Reality Check: Do 44% of UK exports go to the EU?
The claim: EU countries buy 44% of everything we sell abroad.
Reality Check verdict: The 44% figure is probably a bit of an overstatement, but not by more than about two percentage points.
Leave campaigner Bernard Jenkin MP has written to the UK Statistics Authority chairman Sir Andrew Dilnot to challenge the government's claim that 44% of UK exports go to the European Union.
"The true figure is bound to be less than that, given the 'Rotterdam effect'," Mr Jenkin says.
The Rotterdam Effect is the phenomenon of some exports being classified based on the port from which they are shipped rather than their final destination.
The concern is that some exports from the UK are classified as going to the Netherlands, when they are, in fact, going to Europe's biggest port, in Rotterdam, to be shipped around the world.
Sir Andrew replied saying that while it is hard to quantify the level of the Rotterdam Effect, it was unlikely to involve more than 50% of goods exported to the Netherlands which would not knock more than two percentage points off the government's figure of 44% of UK exports going to the EU. That "suggests that the statement in the government leaflet is not significantly affected by it".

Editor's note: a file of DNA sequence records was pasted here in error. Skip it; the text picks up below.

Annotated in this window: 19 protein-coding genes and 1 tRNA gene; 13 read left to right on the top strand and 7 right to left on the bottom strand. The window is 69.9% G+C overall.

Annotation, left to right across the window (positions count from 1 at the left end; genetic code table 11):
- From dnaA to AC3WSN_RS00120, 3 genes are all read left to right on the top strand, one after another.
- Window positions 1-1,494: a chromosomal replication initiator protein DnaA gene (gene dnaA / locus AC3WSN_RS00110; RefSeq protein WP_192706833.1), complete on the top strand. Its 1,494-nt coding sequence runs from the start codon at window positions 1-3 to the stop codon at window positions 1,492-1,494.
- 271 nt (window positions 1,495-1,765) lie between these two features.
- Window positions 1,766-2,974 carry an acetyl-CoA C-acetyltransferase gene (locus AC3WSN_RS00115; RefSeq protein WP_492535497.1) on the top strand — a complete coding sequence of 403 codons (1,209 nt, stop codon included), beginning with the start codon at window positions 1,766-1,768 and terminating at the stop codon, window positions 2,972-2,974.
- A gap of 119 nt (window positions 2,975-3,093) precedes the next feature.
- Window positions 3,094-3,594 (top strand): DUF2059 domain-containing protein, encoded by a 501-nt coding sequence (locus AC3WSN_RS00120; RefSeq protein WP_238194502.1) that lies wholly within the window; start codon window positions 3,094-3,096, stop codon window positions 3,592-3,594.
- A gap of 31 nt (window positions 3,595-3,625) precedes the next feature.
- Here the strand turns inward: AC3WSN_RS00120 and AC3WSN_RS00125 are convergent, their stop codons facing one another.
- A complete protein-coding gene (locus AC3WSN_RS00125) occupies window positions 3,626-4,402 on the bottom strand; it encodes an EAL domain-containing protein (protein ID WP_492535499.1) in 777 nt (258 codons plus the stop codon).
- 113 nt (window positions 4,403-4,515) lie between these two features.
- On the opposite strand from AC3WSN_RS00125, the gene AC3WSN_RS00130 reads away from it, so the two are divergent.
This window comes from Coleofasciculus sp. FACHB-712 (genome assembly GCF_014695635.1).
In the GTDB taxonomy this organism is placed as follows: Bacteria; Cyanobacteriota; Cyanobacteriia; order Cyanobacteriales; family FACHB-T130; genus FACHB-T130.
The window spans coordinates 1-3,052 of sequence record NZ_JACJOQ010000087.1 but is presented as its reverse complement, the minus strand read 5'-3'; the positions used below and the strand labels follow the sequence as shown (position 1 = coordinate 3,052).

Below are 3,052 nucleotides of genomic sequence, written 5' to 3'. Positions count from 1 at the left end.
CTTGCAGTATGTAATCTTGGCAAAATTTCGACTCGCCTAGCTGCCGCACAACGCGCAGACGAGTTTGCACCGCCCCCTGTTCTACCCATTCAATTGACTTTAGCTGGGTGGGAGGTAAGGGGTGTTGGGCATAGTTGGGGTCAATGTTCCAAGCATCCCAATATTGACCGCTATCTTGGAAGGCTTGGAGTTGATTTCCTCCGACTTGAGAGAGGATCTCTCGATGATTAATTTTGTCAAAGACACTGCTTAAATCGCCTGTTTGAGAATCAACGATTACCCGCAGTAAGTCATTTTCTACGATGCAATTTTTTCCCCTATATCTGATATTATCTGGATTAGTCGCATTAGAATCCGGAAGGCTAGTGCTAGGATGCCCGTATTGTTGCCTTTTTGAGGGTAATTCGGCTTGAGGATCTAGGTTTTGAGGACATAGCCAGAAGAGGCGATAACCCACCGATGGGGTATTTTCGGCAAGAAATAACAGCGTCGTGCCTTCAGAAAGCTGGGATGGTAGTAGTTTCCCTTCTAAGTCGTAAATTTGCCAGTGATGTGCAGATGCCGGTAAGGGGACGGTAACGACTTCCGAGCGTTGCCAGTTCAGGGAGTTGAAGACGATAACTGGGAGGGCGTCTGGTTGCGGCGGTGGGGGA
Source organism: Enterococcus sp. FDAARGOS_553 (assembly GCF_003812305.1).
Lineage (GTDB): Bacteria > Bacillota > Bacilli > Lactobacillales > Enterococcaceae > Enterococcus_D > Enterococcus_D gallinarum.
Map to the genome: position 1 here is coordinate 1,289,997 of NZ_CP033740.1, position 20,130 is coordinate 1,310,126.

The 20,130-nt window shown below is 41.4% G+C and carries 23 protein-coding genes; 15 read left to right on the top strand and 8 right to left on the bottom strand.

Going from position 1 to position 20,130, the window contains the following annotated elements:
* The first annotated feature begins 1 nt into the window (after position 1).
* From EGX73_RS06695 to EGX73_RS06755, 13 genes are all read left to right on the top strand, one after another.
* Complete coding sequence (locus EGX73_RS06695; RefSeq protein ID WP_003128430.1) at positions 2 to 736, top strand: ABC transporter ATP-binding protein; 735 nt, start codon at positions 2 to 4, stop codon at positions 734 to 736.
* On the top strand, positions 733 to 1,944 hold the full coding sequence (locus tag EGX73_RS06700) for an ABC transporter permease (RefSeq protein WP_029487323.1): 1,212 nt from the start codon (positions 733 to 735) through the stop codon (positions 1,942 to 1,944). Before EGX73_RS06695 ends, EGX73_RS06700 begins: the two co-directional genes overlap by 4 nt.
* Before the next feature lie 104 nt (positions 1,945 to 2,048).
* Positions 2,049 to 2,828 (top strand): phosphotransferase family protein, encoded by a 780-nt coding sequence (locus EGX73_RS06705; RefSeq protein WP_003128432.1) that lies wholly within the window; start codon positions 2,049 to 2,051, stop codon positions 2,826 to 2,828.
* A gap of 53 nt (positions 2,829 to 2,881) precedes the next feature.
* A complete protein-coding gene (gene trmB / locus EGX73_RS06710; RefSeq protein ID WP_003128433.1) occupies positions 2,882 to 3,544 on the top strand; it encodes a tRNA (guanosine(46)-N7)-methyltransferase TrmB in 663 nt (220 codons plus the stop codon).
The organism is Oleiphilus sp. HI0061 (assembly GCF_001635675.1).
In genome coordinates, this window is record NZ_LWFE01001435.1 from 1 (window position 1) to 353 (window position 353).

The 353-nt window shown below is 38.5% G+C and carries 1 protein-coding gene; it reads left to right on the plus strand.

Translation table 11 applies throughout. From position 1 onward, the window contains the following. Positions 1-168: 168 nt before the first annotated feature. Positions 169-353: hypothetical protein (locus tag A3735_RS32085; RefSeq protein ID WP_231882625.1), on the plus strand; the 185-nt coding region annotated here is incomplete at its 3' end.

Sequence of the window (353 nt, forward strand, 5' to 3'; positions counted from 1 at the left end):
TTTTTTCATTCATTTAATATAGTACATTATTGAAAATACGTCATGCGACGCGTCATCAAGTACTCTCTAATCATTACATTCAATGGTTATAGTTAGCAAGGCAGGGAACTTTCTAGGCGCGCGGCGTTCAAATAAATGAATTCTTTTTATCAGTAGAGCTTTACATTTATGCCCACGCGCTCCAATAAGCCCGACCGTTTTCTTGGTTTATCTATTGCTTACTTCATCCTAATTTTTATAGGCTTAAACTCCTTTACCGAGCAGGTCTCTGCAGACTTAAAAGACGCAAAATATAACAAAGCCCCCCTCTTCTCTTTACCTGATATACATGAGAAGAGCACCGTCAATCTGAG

It may seem odd that the impact is so small, given that the Netherlands is the third biggest customer for UK exports, behind the USA and Germany. But remember that the Rotterdam Effect only affects exports of goods, while the 44% figure is for both goods and services.
Sir Andrew did suggest that a more prominent note in the statistics about the Rotterdam Effect would be helpful. In evidence to the parliamentary committee chaired by Bernard Jenkin, he said that would be particularly important to people interested in the level of exports to the Netherlands rather than the whole EU.